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On-line version ISSN 2358-2936

Nauplius vol.25  Cruz das Almas  2017  Epub Apr 27, 2017 

Original Article

Reproductive investment and multiple spawning evidence in the redfinger rubble crab Eriphia gonagra (Brachyura, Eriphioidea)

Gustavo M. Teixeira1 

Vivian Fransozo2 

João M. Góes3 

Lissandra C. Fernandes-Góes4 

Gustavo L. Hirose5 

Ariádine C. Almeida6 

Adilson Fransozo7 

1Universidade Estadual de Londrina, Departamento de Biologia Animal e Vegetal. Londrina, Paraná, Brazil.

2Universidade Estadual do Sudoeste da Bahia, Campus de Vitória da Conquista, Departamento de Ciências Naturais. Vitória da Conquista, Bahia, Brazil.

3Universidade Federal do Piauí. Parnaíba, Piauí, Brazil.

4 Universidade Estadual do Piauí. Parnaíba, Piauí, Brazil.

5Universidade Federal de Sergipe, Departamento de Biologia. Aracaju, Sergipe, Brazil.

6 Universidade Federal de Uberlândia, Instituto de Biologia, Campus Umuarama. Uberlândia, Minas Gerais, Brazil.

7 Universidade Estadual Paulista, Instituto de Biociências, Departamento de Zoologia. Botucatu, São Paulo, Brazil.


The variation in reproductive investment (RI) and the hypothesis of multiple spawning were evaluated in the redfinger rubble crab Eriphia gonagra (Fabricius, 1781). The gonads and embryos showed synchronous development, and fecundity and RI varied widely among females of the same size class. The mean RI value recorded was 11.31%, with no significant differences among the means for different size classes. The allometric analysis of fecundity indicated RI decrease while body size increase, but we suggested that this occurs due to size overestimation where the largest width of carapace was used as body size reference in these analyzes. In addition, we found an isometric relationship for “female weight vs. egg number”, and also for “female weight vs. egg weight”, indicating that RI ​​increased proportionally with size of females. Relatively high frequencies both of smaller females with rudimentary gonads, and of larger females with developed gonads were observed. This indicates that larger females take place more frequently in the population reproductive output over time. This difference could not be observed by means of RI analyses of captured and fixed crabs, for which only one stage of gonad development and/or one spawning is usually recorded.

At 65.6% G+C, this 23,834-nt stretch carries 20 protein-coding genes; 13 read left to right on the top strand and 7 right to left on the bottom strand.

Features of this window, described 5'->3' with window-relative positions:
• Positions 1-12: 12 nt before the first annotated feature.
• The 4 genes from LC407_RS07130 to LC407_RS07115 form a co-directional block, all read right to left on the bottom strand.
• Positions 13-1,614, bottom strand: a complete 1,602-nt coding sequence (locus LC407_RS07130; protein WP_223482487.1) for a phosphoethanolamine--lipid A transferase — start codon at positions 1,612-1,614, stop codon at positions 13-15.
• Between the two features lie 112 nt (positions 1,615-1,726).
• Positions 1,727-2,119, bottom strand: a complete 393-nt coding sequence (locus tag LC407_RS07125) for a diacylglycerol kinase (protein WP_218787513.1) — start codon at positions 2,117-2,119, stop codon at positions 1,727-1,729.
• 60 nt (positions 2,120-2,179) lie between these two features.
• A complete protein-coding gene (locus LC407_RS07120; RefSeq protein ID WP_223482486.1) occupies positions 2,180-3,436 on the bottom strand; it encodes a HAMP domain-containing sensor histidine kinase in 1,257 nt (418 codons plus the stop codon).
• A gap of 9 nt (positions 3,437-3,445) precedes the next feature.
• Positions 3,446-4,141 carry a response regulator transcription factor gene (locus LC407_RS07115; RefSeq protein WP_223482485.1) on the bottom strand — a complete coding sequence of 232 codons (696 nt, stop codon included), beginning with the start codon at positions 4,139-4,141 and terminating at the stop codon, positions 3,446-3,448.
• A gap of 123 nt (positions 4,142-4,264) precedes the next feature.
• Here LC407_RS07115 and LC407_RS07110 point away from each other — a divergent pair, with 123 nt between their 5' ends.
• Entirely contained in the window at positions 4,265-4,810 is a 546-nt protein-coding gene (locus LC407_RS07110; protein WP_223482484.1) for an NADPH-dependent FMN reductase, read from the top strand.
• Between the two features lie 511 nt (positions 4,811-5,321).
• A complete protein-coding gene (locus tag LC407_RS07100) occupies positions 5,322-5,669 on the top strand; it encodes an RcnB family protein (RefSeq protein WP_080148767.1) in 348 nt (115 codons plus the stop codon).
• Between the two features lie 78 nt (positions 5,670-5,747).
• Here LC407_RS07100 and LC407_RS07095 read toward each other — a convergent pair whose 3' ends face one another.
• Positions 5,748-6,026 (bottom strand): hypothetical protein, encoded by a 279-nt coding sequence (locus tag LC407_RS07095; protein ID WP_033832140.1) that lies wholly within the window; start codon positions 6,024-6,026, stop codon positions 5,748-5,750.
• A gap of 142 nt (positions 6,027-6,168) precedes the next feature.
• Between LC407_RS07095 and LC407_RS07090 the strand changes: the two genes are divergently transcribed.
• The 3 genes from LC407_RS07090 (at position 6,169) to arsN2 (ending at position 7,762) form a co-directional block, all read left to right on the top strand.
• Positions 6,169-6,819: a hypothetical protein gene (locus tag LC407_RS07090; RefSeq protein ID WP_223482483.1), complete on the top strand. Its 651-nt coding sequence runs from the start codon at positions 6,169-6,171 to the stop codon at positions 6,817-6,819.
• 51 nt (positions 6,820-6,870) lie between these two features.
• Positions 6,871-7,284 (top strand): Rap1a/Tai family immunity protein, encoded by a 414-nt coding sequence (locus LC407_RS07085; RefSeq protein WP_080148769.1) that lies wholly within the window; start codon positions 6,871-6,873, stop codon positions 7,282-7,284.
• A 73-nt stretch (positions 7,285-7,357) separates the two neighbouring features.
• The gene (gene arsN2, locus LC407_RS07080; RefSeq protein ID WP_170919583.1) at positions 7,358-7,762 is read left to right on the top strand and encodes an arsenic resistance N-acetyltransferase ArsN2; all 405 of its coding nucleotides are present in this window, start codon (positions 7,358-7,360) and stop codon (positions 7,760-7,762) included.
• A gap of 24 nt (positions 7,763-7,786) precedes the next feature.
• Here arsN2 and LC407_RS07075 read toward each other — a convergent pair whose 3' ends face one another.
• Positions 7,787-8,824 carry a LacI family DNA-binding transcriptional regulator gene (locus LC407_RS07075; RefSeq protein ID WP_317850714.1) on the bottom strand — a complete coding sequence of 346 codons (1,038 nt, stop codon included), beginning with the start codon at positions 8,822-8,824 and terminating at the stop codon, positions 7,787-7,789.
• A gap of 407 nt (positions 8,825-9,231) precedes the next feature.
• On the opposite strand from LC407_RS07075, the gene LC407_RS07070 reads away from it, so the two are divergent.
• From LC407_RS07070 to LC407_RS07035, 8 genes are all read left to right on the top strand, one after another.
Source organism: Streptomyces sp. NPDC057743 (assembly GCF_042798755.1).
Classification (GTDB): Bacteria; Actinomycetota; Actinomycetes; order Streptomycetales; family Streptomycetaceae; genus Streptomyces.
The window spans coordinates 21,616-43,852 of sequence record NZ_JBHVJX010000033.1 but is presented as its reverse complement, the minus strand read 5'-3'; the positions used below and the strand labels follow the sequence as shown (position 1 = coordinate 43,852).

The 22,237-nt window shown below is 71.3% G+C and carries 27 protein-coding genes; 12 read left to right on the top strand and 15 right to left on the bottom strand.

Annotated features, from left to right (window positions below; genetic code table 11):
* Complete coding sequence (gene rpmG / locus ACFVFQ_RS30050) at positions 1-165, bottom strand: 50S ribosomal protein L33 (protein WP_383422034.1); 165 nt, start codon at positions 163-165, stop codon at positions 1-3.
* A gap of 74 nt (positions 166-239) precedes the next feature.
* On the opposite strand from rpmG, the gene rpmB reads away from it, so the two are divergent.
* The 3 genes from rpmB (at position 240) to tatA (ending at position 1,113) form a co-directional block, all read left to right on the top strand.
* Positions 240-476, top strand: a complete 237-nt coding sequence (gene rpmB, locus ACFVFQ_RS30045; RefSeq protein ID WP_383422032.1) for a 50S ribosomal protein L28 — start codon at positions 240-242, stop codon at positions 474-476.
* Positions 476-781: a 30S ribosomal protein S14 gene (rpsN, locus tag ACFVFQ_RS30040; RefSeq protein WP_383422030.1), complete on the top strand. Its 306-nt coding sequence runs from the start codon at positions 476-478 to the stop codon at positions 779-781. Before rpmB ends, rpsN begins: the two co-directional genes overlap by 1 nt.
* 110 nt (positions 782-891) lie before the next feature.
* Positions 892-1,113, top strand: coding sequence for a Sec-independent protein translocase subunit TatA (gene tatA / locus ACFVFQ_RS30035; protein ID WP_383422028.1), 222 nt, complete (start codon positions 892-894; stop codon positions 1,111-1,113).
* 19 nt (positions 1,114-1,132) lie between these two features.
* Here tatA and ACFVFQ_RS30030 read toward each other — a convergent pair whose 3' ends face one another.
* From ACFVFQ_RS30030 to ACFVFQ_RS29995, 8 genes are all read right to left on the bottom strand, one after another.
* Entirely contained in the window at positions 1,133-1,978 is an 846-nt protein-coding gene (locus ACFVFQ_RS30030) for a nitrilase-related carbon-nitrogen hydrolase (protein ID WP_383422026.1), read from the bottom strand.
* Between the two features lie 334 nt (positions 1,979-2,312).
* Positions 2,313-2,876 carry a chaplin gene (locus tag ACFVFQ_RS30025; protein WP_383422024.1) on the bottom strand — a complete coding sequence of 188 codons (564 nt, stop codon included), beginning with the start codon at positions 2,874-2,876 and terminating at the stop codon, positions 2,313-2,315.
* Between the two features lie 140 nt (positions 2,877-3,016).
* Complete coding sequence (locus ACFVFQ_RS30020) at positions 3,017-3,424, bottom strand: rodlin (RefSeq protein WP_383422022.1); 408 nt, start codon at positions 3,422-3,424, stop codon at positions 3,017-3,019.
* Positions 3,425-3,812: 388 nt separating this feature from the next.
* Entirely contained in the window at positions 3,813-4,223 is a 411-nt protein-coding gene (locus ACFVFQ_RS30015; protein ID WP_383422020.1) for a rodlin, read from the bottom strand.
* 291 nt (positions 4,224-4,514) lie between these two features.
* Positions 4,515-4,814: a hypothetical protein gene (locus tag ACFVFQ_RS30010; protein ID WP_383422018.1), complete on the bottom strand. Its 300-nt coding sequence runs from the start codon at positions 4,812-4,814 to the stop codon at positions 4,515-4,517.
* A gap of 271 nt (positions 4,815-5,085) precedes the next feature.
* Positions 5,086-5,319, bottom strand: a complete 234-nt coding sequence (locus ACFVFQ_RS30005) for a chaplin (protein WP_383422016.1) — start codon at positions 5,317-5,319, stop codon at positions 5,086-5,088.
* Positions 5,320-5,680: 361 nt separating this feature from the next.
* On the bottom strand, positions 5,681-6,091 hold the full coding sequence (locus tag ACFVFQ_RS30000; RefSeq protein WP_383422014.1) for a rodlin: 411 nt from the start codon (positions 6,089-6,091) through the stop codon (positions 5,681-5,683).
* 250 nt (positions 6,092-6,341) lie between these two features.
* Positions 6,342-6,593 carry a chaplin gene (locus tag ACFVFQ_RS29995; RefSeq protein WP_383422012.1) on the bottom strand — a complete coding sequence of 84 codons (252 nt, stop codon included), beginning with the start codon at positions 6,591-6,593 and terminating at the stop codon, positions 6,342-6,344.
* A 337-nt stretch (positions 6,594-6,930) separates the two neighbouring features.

Key words Decapoda; allometric analysis; fecundity; reproductive effort


Reproductive patterns vary widely among brachyurans. Some species reproduce in the intermolt period, while others breed immediately after females molt; many species spawn only once during a reproductive season, while others can spawn more frequently ( Hartnoll, 1982). Multiparous brachyuran females retain viable sperm and do not need to copulate prior to each spawning; hence they are likely to store sperm from more than one male in their seminal receptacles ( Diesel, 1991). Some species produce gametes more or less continuously, and the sequential production of offspring is interrupted only during the incubation period ( Reigada and Negreiros-Fransozo, 2000). The occurrence of ovigerous females with fully grown gonads, which indicates that more than one spawning occurs in a single intermolt period ( Choy, 1988; Sumpton, 1990), and observations of variability in fecundity among females of similar sizes have been attributed to the occurrence of multiple spawning, although these inferences are only speculative ( Leme, 2006).

In brachyurans, fecundity is usually evaluated in relation to the crabs’ size or weight, to environmental variations, to the brood survival rate, or even to the ability to accumulate yolk in the thoracic cavity (e.g., Hines, 1982; Jones and Simons, 1983; Du Preez and McLachlan, 1984; Branco and Avilar, 1992; Mantelatto and Fransozo, 1997; Santos and Negreiros-Fransozo, 1997; Góes et al., 2005; Hines, 2011; Antunes et al., 2015). Fecundity is a volumetric dimension and female size is a linear measure. The slope based on the allometric model should approximate 3.0 (i.e., b = 3.0), and the intercept will represent the absolute number of eggs, independently of female size ( a; see White and Gould, 1965; Wootton, 1979). Consequently, slopes differing from 3.0 imply the absence of a simple volumetric relationship ( Somers, 1991).